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Mirror/Paraphrase Workshop


I work for a software company and we are constantly troubleshooting our customer's question/problem but I find our reps did not understand the customer's question and they try to automatically troubleshoot.

I want to have a workshop that further talks about mirroring or paraphrasing the customer.

Does anyone have a powerpoint, notes or suggestions?

Thank you for everyone assistance on this. :)

Maria Santiago

3 Responses

  1. Mirror/Paraphrase Workshop
    Dear Maria

    You could consider some form of workshop focused purely on the development of generic active listening skills. However I think the problem might be rather more deep seated than that.

    The Training Foundation offers a specific course for this situation called Providing Technical Support that Reduces Support Calls! This leads to the TAP Certificate in Smarthelp Skills. This two day course will enable your reps to better understand the clients’ perspective and help them to communicate more effectively. They will also be equipped to coach users to solve or overcome similar problems in the future.

    The event is highly interactive and involves a maximum of six delegates at a time.

    To find out more visit the TAP website at:

    Hope this helps

    Best wishes

  2. NLP ‘mirroring’
    You may want to seek out some NLP resources for this workshop, this will help with mirroring language and tone, as well as improving listening skills. I’ve heard this works very effectively with call centres, and having an IT background myself, if I’d known then what I know now, I’d have trained my helpdesk in paying attention to ‘representational systems’ and ‘logical levels’, it really helps communication, and would help your team to hear what’s actually being said rather than hearing what they expected to hear.
    good luck!

  3. Rapport with customers
    I developed an exercise to develop rapport skills for call operatives who were working with highly technical customers where they would have little or no idea about the technical content involved in the calls.

    The exercise:

    Produce many examples of random pictures one page size from shapes found on MS word.

    Each picture has a variable number of random shapes in various colours/patterns and in various positions around the page.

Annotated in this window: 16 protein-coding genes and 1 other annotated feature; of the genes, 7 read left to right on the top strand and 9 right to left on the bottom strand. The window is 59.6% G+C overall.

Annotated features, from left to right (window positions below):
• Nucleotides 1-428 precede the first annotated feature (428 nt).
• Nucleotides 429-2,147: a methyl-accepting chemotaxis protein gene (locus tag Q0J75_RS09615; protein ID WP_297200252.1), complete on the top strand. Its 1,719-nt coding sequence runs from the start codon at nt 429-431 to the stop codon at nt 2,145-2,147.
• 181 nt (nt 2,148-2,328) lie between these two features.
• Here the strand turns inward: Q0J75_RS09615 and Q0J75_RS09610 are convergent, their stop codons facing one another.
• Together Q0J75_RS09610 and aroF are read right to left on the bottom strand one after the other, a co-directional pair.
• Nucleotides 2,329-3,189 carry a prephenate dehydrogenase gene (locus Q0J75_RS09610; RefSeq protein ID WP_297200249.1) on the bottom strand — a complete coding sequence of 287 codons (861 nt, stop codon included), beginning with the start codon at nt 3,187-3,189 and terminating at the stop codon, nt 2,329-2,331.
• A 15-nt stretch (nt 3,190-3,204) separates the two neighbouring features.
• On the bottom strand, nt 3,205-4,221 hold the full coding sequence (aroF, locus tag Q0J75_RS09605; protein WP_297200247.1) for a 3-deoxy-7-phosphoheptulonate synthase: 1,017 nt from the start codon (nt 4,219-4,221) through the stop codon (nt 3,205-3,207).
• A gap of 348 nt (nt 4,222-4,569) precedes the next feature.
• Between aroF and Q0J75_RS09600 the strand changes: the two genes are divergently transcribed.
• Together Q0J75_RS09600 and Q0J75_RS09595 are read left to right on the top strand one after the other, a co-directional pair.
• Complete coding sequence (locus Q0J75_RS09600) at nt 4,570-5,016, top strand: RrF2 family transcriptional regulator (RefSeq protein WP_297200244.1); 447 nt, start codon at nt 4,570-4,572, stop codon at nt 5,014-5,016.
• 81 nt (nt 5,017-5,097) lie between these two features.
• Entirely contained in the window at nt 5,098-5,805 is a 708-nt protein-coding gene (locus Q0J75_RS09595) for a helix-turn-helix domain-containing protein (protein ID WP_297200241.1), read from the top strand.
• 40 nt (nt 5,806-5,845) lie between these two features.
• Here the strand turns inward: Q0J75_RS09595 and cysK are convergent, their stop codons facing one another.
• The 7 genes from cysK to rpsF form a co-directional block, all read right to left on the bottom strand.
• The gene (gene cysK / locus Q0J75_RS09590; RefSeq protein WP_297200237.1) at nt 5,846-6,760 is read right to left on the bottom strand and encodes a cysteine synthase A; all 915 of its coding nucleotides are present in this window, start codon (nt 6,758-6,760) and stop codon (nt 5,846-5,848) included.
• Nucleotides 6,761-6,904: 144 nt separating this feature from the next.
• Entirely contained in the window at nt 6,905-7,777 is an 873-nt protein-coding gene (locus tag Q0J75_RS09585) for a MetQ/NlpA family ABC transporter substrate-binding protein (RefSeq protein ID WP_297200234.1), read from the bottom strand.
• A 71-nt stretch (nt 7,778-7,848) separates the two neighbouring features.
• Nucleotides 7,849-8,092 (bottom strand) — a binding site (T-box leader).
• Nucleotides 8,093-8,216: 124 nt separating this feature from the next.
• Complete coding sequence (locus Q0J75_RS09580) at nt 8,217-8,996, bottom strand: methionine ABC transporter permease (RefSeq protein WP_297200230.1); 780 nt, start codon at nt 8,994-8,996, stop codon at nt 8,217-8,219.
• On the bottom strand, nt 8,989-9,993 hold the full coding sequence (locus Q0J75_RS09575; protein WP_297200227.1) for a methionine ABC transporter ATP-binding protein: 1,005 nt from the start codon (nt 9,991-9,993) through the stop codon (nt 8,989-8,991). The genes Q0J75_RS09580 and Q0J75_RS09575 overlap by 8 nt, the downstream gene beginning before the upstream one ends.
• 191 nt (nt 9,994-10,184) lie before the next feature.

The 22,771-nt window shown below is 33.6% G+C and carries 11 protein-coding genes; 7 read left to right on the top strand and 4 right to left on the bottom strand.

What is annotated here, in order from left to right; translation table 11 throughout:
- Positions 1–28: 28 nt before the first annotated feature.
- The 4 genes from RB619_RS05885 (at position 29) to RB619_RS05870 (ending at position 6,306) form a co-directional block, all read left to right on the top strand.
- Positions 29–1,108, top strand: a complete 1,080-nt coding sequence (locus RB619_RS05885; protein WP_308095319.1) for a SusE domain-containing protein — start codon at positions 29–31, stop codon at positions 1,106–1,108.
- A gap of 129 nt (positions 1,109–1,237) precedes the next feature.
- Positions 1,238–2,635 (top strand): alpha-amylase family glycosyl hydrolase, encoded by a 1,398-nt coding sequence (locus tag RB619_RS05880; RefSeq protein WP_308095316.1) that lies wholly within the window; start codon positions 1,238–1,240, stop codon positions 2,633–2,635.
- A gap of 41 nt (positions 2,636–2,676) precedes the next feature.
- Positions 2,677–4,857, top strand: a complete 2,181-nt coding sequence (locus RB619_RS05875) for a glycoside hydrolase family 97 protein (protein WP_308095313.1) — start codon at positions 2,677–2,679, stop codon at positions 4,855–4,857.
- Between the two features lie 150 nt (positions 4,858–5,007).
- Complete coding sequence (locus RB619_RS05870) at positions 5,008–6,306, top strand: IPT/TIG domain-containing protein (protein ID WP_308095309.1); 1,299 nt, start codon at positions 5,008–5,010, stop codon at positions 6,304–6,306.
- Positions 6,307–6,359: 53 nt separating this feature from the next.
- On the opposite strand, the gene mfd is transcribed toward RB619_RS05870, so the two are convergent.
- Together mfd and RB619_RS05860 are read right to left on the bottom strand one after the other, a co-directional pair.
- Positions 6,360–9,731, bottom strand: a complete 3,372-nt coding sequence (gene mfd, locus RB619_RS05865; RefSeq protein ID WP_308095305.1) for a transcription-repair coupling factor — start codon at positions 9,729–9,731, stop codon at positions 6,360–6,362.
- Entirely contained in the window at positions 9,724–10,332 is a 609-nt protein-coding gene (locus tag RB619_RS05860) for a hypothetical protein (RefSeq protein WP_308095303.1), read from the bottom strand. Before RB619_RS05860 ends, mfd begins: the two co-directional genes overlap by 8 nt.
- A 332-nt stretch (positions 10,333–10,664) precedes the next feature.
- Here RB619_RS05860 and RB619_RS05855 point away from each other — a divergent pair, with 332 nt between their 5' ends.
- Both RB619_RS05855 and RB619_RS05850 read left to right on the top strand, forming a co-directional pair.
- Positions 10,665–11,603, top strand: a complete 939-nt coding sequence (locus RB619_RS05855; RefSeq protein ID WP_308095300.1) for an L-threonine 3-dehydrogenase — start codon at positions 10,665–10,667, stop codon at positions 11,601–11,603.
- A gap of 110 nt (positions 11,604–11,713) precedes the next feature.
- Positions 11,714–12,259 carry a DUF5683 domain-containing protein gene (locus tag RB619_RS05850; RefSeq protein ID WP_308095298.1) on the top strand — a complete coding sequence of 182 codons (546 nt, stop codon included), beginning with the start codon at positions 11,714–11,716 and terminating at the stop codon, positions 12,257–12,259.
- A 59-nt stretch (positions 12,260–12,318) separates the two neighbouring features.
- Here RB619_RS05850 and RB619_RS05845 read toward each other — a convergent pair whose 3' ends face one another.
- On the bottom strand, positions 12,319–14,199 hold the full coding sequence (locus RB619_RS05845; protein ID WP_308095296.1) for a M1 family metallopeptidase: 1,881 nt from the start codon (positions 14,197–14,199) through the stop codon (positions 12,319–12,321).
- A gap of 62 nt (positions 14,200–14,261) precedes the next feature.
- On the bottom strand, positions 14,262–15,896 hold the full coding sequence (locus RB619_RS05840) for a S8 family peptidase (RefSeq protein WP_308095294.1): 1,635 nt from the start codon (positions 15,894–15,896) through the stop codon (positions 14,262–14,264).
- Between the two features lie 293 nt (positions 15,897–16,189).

These pictures can be printed onto sheets of A4 paper or can be loaded onto a PC if you have IT training rooms and so can be read from a screen.

    Working in pair’s one person is the call operative and the other is the caller/customer who is given one of the random pictures.

    The two must not be able to see each other – either back to back in a classroom or ideally on phones in separate areas.

    The operative has to talk to, question and listen carefully to their caller and reproduce the picture exactly from the conversation.

    The customer will only be satisfied if the picture is a pretty near copy.

    If you are using a PC the call operative could attach and send the replication back to the customer. If not they draw it on a sheet of A4 paper.

    If you do this in a classroom with a group it is one exercise that keeps everyone engrossed as people fall about when they see how much people can misinterpret instructions and use personal views which are quite different to what was actually said!!

    Whilst enjoying the spectacle they also seem to learn a lot about communicating and the following pairs can be seen and heard to have picked up good questions and dropped poor ones. Max group about 8.

    The pictures can be used many times as you can invert them, transpose them show them in diamond formation instead of rectangles.

    If they are on word docs they can be re-coloured / new patterns etc. As an experiment I asked on operative to be the customer and communicate the exact same picture they had just worked on without letting on to their partner. The other operative took almost as long as the first and only speeded up once they were sure it was the same picture showing that they had not assumed what was coming next.

    Good luck.


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